Science Fair Project Encyclopedia
|Game modes:||Single player|
|System requirements:||Intel Pentium 133 CPU, 32MB RAM, 20MB hard disk, 2MB PCI graphic card|
|Input:||Keyboard or joystick|
Grim Fandango is a graphical adventure computer game released by LucasArts in 1998. It was the first game to use the three-dimensional GrimE engine. It was widely lauded by critics and adventure game fans as one of the best games ever in the genre.
Grim Fandango was released on CD-ROM only and featured a full voiceover soundtrack. The game was designed by Tim Schafer, who also created Day of the Tentacle and Full Throttle. The game's title derives from a line of a mournful poem read by one of the characters. Grim Fandango was hailed after its release as the final nail in the coffin of adventure games. The pessimism was attributed to the fact that despite its high quality, it failed to sell well, thus tarnishing the image of the demand for adventure games for years to come. However, many of those who played it —including the critics who reviewed it— consider it among the best computer games of all time.
Grim Fandango was a bold attempt by LucasArts to rejuvenate the graphical adventure genre, which by 1998 was in a terminal decline, compounded by the rise in fashionability of the first-person shooter and real-time strategy genres. It was the first LucasArts adventure since Labyrinth not to use the SCUMM engine. The new 3D characters and control system that the GrimE engine used gave the game a completely different feel and appearance to the SCUMM games, even though it preserved many LucasArts conventions in terms of puzzle and dialogue style (and the trademark inability to be killed or become entirely stuck).
Grim Fandango did not sell as well as many earlier adventures, but among those who did play it, it was generally considered one of the best LucasArts adventures in terms of plot and characterisation, if not in terms of control system. The plot is often cited as the most successful attempt in the LucasArts canon to combine humour with emotional involvement.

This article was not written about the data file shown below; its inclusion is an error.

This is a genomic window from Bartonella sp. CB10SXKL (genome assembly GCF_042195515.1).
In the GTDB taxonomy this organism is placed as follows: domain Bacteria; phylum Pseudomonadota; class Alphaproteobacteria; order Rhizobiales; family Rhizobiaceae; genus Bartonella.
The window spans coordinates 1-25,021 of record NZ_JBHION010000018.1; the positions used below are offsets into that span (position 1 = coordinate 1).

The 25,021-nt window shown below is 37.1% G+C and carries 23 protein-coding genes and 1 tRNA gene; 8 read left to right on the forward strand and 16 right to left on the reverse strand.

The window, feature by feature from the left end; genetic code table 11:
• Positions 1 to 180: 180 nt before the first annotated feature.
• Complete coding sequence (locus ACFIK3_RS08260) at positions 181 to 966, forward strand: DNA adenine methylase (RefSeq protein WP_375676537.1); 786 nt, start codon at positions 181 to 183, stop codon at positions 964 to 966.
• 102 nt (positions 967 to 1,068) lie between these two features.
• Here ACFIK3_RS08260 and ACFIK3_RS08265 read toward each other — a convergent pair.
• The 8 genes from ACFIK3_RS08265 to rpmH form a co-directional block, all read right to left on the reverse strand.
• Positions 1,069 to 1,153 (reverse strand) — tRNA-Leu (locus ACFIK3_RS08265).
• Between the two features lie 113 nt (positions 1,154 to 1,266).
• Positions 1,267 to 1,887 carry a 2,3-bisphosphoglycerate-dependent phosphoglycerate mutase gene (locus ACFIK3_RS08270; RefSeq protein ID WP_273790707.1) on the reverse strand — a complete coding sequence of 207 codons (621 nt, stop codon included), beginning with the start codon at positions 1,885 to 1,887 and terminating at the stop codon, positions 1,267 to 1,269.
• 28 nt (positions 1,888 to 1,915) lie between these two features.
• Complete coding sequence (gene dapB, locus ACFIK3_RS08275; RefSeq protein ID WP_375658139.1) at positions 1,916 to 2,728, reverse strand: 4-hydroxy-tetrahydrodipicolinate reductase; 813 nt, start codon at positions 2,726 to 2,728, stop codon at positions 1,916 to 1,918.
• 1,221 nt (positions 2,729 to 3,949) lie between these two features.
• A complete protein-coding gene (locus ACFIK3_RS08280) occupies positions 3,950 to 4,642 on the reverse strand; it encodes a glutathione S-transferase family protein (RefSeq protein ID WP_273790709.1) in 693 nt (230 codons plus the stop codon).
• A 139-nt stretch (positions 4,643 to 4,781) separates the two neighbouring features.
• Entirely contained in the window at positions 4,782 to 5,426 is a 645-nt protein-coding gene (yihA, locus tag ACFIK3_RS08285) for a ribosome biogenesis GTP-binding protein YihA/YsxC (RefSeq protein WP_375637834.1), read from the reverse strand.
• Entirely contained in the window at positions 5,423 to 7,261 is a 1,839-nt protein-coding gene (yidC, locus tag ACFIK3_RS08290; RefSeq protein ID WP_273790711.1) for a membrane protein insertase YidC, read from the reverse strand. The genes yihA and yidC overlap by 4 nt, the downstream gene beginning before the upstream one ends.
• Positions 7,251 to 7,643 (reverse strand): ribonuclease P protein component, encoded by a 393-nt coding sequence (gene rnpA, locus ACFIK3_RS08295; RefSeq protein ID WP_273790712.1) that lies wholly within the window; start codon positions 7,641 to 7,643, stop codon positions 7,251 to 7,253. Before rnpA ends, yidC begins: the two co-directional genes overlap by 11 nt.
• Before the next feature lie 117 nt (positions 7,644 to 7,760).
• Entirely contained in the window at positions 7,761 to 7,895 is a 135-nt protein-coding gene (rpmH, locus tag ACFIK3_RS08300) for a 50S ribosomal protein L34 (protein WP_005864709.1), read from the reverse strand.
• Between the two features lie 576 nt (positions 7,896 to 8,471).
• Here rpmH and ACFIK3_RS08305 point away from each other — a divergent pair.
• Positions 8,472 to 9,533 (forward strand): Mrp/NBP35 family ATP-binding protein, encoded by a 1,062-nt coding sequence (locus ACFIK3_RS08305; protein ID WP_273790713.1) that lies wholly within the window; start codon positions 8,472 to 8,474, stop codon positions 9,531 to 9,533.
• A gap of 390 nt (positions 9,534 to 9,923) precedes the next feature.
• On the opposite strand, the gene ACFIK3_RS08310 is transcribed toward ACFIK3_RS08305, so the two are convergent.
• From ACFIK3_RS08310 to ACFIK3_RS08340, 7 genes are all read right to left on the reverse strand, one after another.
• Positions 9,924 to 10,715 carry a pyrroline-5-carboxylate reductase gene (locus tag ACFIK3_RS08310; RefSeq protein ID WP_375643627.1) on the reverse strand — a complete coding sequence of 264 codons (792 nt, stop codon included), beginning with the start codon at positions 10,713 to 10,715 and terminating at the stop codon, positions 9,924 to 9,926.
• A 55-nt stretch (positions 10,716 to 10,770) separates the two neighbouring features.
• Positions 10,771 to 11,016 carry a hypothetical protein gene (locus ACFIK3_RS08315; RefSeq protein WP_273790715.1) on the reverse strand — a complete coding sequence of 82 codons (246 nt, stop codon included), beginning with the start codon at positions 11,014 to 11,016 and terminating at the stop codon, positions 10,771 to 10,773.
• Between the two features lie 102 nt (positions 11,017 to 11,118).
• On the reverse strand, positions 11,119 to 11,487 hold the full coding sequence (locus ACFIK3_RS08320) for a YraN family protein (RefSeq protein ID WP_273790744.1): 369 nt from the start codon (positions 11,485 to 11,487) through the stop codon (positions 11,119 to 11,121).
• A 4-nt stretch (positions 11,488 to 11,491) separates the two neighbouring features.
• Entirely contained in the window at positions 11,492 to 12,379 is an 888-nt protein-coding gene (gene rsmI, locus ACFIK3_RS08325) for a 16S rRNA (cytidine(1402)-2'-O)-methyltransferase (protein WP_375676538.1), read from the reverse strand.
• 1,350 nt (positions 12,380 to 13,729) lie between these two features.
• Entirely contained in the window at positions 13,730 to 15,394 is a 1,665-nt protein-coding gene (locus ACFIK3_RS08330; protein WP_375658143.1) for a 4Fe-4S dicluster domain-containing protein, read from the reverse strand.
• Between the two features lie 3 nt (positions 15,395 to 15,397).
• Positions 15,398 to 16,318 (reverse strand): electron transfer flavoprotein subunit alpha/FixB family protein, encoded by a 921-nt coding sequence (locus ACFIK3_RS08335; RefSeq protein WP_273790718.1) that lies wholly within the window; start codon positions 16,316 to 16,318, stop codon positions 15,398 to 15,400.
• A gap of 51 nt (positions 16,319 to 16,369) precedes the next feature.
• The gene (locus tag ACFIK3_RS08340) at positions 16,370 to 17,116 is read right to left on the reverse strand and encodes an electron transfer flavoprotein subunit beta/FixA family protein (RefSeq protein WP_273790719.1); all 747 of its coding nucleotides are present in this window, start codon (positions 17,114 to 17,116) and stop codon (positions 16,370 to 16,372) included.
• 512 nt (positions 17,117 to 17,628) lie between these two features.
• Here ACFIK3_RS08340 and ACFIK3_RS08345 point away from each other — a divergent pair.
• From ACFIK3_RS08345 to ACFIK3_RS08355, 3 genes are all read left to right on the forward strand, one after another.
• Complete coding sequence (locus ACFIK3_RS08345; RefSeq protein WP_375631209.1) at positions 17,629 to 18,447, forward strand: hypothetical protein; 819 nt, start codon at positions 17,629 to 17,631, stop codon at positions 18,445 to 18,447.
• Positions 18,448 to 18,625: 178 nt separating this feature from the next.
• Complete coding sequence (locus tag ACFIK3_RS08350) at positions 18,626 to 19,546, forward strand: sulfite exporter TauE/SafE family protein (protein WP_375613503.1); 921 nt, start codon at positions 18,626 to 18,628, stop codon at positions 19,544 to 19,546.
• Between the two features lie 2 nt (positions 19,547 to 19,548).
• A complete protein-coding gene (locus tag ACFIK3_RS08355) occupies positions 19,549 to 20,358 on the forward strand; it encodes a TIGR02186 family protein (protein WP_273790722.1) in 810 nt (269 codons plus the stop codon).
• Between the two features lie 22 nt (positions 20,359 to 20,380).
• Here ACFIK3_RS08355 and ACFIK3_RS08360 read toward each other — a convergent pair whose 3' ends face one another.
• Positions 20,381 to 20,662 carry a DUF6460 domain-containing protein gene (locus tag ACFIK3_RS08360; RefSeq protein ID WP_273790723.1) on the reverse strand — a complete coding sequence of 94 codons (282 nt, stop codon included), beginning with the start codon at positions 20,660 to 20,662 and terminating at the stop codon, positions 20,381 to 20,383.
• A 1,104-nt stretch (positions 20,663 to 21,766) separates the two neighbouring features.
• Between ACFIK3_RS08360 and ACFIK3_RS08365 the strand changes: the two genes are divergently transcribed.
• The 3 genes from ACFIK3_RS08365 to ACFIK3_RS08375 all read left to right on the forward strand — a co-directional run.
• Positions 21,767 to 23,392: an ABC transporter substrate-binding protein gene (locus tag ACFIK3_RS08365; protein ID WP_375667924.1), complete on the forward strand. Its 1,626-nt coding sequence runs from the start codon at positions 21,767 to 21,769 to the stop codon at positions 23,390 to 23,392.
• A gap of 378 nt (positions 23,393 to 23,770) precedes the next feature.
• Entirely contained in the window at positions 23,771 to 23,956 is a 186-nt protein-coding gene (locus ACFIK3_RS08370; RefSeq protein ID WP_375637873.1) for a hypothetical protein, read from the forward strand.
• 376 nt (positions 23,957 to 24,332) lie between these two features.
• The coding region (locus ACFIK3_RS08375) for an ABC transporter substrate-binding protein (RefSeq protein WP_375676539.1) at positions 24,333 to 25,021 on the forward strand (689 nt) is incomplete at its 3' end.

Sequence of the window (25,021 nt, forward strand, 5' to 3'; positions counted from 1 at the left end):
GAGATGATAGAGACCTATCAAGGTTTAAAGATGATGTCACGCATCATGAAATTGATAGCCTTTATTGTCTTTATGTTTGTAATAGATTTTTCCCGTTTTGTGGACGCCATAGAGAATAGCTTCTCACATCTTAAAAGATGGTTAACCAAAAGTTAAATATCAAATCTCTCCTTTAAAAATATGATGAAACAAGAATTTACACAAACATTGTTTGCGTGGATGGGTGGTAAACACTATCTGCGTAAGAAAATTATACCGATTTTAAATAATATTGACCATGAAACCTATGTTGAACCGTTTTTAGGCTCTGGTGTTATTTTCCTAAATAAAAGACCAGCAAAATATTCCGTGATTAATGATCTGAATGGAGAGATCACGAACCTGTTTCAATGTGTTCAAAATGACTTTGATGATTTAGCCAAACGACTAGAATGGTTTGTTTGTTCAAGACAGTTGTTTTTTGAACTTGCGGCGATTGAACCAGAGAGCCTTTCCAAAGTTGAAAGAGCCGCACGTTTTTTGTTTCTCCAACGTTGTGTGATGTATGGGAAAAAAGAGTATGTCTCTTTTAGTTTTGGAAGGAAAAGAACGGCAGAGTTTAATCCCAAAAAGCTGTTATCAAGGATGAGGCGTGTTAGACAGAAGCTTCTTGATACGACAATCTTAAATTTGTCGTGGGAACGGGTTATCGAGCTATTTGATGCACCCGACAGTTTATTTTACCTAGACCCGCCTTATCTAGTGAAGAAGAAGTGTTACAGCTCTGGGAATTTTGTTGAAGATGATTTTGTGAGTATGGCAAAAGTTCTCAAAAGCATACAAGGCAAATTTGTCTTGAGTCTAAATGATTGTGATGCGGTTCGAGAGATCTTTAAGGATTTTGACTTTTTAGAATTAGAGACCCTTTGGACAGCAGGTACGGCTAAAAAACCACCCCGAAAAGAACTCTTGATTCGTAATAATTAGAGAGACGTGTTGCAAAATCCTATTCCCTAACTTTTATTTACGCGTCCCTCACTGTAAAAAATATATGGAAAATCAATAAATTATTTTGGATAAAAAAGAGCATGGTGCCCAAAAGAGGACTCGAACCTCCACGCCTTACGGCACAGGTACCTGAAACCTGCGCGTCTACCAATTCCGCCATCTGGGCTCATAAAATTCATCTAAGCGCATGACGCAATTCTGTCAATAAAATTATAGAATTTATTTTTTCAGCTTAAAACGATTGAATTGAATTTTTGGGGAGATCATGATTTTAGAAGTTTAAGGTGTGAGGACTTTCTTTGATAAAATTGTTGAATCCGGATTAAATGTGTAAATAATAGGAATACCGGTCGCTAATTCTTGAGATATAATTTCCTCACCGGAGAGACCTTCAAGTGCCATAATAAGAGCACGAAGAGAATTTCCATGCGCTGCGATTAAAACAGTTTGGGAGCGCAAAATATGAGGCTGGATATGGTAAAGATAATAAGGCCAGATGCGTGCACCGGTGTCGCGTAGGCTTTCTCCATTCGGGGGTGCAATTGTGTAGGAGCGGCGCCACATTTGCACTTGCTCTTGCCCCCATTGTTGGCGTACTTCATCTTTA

The game is set in the Aztec underworld and charts the four-year progression of its protagonist, the skeletal Manny Calavera, through the land of the dead. Each of the four episodes begins on the Day of the Dead, and it is from this festival that much of the game's imagery is drawn - most of the game's characters are skeletal calacas figures, and marigolds are used (to beautiful but horrific effect) as tools of murder. Unusually, the game combines this traditional underworld with 1930s Art Deco design motifs and a dark, noirish plot reminiscent of Raymond Chandler. Most of the characters are Hispanic and the occasional Spanish word is interspersed into the English dialog. Most of the characters smoke (largely for cinematic effect)—but as the game points out "well, they are already dead."
Calavera, a genial character whose job combines being Grim Reaper with travel agent, turns detective when he discovers the righteous deceased are being denied their deserved post-mortem rewards. His investigations take him through a tangled web of corruption, deceit, and murder.
The story of Grim Fandango is one of the definitive highlights of the game. The game starts out in the Bustling city of El Marrow, where Manny Calavera works as a travel agent (A.K.A Grim Reaper). There you soon uncover a part of the corruption that is growing in the city of the dead. From there on you get to join forces with an underground resistance, collect newly deceased, scare birds and much, much, more.
The writing is spectacular, drawing inspiration not from other games, but from classic movies like Citizen Kane and Casablanca. Grim Fandango is enormously touching, and it is hard not to sprout a tear at some of the critical moments of the plot, and when you are not crying, you will be laughing. That's because the script is not only touching, it is also often absolutely hillarious. But the game doesn't throw punch-lines at you, there are hardly any real jokes in the game, instead, the comedy erupts in the characters and situations, much similar to, for example, Monty Python.
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